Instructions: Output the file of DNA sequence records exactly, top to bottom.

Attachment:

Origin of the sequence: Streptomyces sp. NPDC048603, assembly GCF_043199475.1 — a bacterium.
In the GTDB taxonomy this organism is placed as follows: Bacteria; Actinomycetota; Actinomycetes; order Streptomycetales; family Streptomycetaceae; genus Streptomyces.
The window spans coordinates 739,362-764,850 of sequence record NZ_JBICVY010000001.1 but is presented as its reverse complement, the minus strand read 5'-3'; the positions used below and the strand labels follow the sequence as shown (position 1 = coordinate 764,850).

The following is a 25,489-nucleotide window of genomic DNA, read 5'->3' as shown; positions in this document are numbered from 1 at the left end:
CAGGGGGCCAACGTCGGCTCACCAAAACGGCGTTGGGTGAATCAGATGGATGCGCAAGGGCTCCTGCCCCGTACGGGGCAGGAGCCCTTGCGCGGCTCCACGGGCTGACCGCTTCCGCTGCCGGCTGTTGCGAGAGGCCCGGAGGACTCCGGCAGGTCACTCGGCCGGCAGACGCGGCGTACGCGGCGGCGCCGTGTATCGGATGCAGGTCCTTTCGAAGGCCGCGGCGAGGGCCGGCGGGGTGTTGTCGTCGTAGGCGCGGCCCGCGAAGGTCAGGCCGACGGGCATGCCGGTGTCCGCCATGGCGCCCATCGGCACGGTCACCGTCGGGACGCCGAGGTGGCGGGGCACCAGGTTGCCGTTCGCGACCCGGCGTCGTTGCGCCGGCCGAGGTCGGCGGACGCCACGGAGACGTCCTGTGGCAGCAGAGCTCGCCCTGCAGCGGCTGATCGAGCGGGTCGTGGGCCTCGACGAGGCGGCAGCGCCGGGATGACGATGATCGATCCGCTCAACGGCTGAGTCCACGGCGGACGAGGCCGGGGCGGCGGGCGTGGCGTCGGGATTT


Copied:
Origin of the sequence: Streptomyces sp. NPDC048603, assembly GCF_043199475.1 — a bacterium.
In the GTDB taxonomy this organism is placed as follows: Bacteria; Actinomycetota; Actinomycetes; order Streptomycetales; family Streptomycetaceae; genus Streptomyces.
The window spans coordinates 739,362-764,850 of sequence record NZ_JBICVY010000001.1 but is presented as its reverse complement, the minus strand read 5'-3'; the positions used below and the strand labels follow the sequence as shown (position 1 = coordinate 764,850).

The following is a 25,489-nucleotide window of genomic DNA, read 5'->3' as shown; positions in this document are numbered from 1 at the left end:
CAGGGGGCCAACGTCGGCTCACCAAAACGGCGTTGGGTGAATCAGATGGATGCGCAAGGGCTCCTGCCCCGTACGGGGCAGGAGCCCTTGCGCGGCTCCACGGGCTGACCGCTTCCGCTGCCGGCTGTTGCGAGAGGCCCGGAGGACTCCGGCAGGTCACTCGGCCGGCAGACGCGGCGTACGCGGCGGCGCCGTGTATCGGATGCAGGTCCTTTCGAAGGCCGCGGCGAGGGCCGGCGGGGTGTTGTCGTCGTAGGCGCGGCCCGCGAAGGTCAGGCCGACGGGCATGCCGGTGTCCGCCATGGCGCCCATCGGCACGGTCACCGTCGGGACGCCGAGGTGGCGGGGCACCAGGTTGCCGTTCGCGACCCGGCGTCGTTGCGCCGGCCGAGGTCGGCGGACGCCACGGAGACGTCCTGTGGCAGCAGAGCTCGCCCTGCAGCGGCTGATCGAGCGGGTCGTGGGCCTCGACGAGGCGGCAGCGCCGGGATGACGATGATCGATCCGCTCAACGGCTGAGTCCACGGCGGACGAGGCCGGGGCGGCGGGCGTGGCGTCGGGATTT